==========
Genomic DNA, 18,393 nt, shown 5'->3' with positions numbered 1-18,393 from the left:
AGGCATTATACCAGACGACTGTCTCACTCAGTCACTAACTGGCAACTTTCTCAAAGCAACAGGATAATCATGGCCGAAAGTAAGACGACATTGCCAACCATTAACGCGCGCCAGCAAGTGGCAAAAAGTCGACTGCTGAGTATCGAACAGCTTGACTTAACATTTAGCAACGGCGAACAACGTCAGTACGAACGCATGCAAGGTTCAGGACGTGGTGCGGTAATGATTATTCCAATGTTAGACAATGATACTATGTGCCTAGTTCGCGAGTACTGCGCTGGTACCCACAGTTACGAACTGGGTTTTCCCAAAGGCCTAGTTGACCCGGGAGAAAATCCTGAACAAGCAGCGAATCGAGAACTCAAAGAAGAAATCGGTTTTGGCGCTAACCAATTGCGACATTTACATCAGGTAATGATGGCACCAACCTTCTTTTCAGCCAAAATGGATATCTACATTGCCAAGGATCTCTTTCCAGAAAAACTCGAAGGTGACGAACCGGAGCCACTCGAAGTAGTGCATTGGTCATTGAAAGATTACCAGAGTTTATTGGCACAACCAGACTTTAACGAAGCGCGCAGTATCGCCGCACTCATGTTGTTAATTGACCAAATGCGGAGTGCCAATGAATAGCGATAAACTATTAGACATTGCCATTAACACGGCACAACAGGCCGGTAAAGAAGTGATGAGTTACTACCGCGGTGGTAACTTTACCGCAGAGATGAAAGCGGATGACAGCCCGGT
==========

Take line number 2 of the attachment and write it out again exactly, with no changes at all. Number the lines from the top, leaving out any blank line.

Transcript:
AGGCATTATACCAGACGACTGTCTCACTCAGTCACTAACTGGCAACTTTCTCAAAGCAACAGGATAATCATGGCCGAAAGTAAGACGACATTGCCAACCATTAACGCGCGCCAGCAAGTGGCAAAAAGTCGACTGCTGAGTATCGAACAGCTTGACTTAACATTTAGCAACGGCGAACAACGTCAGTACGAACGCATGCAAGGTTCAGGACGTGGTGCGGTAATGATTATTCCAATGTTAGACAATGATACTATGTGCCTAGTTCGCGAGTACTGCGCTGGTACCCACAGTTACGAACTGGGTTTTCCCAAAGGCCTAGTTGACCCGGGAGAAAATCCTGAACAAGCAGCGAATCGAGAACTCAAAGAAGAAATCGGTTTTGGCGCTAACCAATTGCGACATTTACATCAGGTAATGATGGCACCAACCTTCTTTTCAGCCAAAATGGATATCTACATTGCCAAGGATCTCTTTCCAGAAAAACTCGAAGGTGACGAACCGGAGCCACTCGAAGTAGTGCATTGGTCATTGAAAGATTACCAGAGTTTATTGGCACAACCAGACTTTAACGAAGCGCGCAGTATCGCCGCACTCATGTTGTTAATTGACCAAATGCGGAGTGCCAATGAATAGCGATAAACTATTAGACATTGCCATTAACACGGCACAACAGGCCGGTAAAGAAGTGATGAGTTACTACCGCGGTGGTAACTTTACCGCAGAGATGAAAGCGGATGACAGCCCGGT